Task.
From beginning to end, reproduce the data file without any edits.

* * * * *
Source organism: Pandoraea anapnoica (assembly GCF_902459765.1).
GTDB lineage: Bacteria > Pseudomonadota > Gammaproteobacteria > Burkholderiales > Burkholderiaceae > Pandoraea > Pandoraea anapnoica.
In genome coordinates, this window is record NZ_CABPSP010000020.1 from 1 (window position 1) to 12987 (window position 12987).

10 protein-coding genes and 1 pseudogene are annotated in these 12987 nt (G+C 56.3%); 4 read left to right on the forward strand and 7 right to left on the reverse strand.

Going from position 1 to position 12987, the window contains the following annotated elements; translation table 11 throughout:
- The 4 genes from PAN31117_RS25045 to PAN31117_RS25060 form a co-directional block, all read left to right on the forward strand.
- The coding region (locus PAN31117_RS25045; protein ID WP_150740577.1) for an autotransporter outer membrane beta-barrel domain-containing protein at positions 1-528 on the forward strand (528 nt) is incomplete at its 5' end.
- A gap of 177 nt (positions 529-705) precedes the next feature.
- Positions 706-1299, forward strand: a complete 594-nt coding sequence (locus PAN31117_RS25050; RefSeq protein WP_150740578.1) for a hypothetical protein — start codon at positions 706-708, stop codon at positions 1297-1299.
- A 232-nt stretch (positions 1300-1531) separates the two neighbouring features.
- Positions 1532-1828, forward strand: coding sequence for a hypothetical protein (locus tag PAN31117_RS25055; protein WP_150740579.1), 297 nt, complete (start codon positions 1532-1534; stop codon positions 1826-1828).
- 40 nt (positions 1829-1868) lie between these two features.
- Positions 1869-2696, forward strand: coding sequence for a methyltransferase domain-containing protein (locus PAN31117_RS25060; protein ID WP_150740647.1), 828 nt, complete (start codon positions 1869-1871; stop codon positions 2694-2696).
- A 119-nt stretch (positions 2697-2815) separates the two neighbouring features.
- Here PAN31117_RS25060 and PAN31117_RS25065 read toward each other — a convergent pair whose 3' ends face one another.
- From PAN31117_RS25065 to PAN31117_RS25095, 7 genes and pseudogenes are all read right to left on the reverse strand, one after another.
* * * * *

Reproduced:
Source organism: Pandoraea anapnoica (assembly GCF_902459765.1).
GTDB lineage: Bacteria > Pseudomonadota > Gammaproteobacteria > Burkholderiales > Burkholderiaceae > Pandoraea > Pandoraea anapnoica.
In genome coordinates, this window is record NZ_CABPSP010000020.1 from 1 (window position 1) to 12987 (window position 12987).

10 protein-coding genes and 1 pseudogene are annotated in these 12987 nt (G+C 56.3%); 4 read left to right on the forward strand and 7 right to left on the reverse strand.

Going from position 1 to position 12987, the window contains the following annotated elements; translation table 11 throughout:
- The 4 genes from PAN31117_RS25045 to PAN31117_RS25060 form a co-directional block, all read left to right on the forward strand.
- The coding region (locus PAN31117_RS25045; protein ID WP_150740577.1) for an autotransporter outer membrane beta-barrel domain-containing protein at positions 1-528 on the forward strand (528 nt) is incomplete at its 5' end.
- A gap of 177 nt (positions 529-705) precedes the next feature.
- Positions 706-1299, forward strand: a complete 594-nt coding sequence (locus PAN31117_RS25050; RefSeq protein WP_150740578.1) for a hypothetical protein — start codon at positions 706-708, stop codon at positions 1297-1299.
- A 232-nt stretch (positions 1300-1531) separates the two neighbouring features.
- Positions 1532-1828, forward strand: coding sequence for a hypothetical protein (locus tag PAN31117_RS25055; protein WP_150740579.1), 297 nt, complete (start codon positions 1532-1534; stop codon positions 1826-1828).
- 40 nt (positions 1829-1868) lie between these two features.
- Positions 1869-2696, forward strand: coding sequence for a methyltransferase domain-containing protein (locus PAN31117_RS25060; protein ID WP_150740647.1), 828 nt, complete (start codon positions 1869-1871; stop codon positions 2694-2696).
- A 119-nt stretch (positions 2697-2815) separates the two neighbouring features.
- Here PAN31117_RS25060 and PAN31117_RS25065 read toward each other — a convergent pair whose 3' ends face one another.
- From PAN31117_RS25065 to PAN31117_RS25095, 7 genes and pseudogenes are all read right to left on the reverse strand, one after another.